Another walking tour where the metro can come in handy is Museum row. If you don't dawdle or even if you do, you can see all the museums on museum row in less than a day!
Get off at the blue line Evangelismos stop and you will be smack dab in the middle of Museum Row or continue on to Megaron Musikis (Opera House) stop to reach the American Embassy.
Walk back towards Syntagma Sq visiting the museums as you go or to wherever your muse leads you. Perhaps to near by Mt. Lykavittos for an gourmet dinner overlooking the city. Or to Kolonaki for some up-scale boutique hopping. There is a Zara on Solonos Street and more european designer shoe stores, both male and female, than you can shake a stick at. The Evangelismos stop is named after a nearby hospital.
Start early to beat the heat and alight from the metro at the Evangelism(o) stop and walk up a block or two to the Hilton Hotel. Map just above. Photo below right.
No. 1. Diagonally across this busy intersection of some of Athens busiest roads start your museum hop, at the Pinakotheque a.k.a., the National Art Gallery at @ 8:30 am and work your way back towards Syntagma Square on foot.
Photo right is the Hilton Hotel and the plate glass, angst filled statue outside. Brilliant, (click to see larger) it was designed by local son Kostas Varotsos and its called the Dromeas in Greek. This moved here in 1994 from Omonia Sq's Metro work.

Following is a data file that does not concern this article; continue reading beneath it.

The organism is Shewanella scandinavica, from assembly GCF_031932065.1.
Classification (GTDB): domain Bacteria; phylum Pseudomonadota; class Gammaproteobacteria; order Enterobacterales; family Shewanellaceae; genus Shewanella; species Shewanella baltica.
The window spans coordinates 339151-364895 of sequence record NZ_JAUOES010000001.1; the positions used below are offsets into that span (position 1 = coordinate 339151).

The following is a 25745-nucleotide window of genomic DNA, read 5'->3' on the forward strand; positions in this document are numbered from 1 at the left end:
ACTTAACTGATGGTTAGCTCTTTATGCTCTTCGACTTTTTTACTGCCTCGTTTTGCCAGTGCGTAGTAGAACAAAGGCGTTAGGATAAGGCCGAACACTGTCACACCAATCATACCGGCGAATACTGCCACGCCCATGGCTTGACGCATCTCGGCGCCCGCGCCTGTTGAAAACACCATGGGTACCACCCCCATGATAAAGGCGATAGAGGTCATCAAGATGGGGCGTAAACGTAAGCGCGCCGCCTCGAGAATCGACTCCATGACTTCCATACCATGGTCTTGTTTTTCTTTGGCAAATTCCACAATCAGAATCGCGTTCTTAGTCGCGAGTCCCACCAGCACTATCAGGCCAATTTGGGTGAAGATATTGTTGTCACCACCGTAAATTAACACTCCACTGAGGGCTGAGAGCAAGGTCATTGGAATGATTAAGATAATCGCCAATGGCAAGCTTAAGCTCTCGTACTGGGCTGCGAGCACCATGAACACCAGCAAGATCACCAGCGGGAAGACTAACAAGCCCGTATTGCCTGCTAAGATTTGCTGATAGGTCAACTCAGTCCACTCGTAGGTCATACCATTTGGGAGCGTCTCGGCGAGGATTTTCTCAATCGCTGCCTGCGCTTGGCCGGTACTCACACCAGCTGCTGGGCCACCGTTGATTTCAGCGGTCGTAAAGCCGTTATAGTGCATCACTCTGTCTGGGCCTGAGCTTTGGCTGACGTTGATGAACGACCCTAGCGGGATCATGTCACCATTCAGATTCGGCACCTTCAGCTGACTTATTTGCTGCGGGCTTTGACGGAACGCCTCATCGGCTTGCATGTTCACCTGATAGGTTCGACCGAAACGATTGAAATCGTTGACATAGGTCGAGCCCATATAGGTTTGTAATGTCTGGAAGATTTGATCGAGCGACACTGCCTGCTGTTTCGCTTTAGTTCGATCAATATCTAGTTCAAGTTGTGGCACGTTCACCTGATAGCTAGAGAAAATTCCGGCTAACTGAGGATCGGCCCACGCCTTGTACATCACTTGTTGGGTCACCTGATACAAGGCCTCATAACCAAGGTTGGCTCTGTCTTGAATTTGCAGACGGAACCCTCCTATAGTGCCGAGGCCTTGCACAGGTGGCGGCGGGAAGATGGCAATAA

Standing as in the picture view The Greek National Gallery is across the street on the right. Its courtyard has the obligatory banner and various outdoor exhibits calling attention to itself.
There are often major foreign artists showcased in addition to the Greek art which is its main attraction.
No. 2.Next moving down Queen Sophia's blvd towards Constitution Sq. will come the Byzantine Museum on your left hand with its three small buildings and the so-called and still un-opened to the public Lyceum of Aristotle campus. Seeing is believing.
The last time I visited the Byzantine Museum it had some particularly nice mosaics like this one of The Emperor Justinian 527-565 AD.